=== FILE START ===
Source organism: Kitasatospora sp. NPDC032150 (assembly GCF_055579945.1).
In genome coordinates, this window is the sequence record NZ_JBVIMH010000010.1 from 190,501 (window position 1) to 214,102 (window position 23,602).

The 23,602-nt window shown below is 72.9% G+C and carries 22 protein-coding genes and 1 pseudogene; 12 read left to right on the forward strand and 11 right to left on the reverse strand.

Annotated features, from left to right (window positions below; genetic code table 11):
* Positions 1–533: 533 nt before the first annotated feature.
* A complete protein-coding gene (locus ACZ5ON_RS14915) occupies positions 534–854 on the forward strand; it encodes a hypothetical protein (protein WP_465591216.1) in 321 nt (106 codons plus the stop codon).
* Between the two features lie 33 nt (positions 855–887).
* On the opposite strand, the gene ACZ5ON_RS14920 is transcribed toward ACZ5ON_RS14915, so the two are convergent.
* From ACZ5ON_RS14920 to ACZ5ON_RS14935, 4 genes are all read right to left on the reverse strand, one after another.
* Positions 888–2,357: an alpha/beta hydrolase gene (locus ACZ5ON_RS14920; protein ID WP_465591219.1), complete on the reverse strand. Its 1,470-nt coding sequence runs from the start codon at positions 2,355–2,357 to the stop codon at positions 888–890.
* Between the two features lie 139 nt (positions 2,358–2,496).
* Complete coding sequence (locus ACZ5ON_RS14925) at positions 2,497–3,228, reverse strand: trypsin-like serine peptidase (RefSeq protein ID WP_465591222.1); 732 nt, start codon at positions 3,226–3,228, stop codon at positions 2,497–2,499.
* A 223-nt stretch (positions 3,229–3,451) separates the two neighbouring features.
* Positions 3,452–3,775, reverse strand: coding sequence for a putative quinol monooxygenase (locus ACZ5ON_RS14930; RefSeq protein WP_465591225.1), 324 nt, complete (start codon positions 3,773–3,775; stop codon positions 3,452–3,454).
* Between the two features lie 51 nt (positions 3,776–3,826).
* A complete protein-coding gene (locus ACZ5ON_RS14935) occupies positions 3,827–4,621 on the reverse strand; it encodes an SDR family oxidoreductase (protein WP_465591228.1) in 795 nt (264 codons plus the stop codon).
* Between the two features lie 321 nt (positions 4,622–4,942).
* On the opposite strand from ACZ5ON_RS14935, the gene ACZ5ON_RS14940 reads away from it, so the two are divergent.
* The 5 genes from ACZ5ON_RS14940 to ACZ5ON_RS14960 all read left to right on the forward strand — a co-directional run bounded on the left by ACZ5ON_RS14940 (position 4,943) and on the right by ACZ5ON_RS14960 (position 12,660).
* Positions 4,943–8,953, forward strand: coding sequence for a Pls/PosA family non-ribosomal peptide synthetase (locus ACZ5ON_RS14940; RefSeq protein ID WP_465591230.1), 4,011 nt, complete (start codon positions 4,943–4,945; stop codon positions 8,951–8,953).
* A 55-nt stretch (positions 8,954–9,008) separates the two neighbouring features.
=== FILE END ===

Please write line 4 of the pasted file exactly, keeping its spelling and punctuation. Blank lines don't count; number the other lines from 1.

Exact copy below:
Annotated features, from left to right (window positions below; genetic code table 11):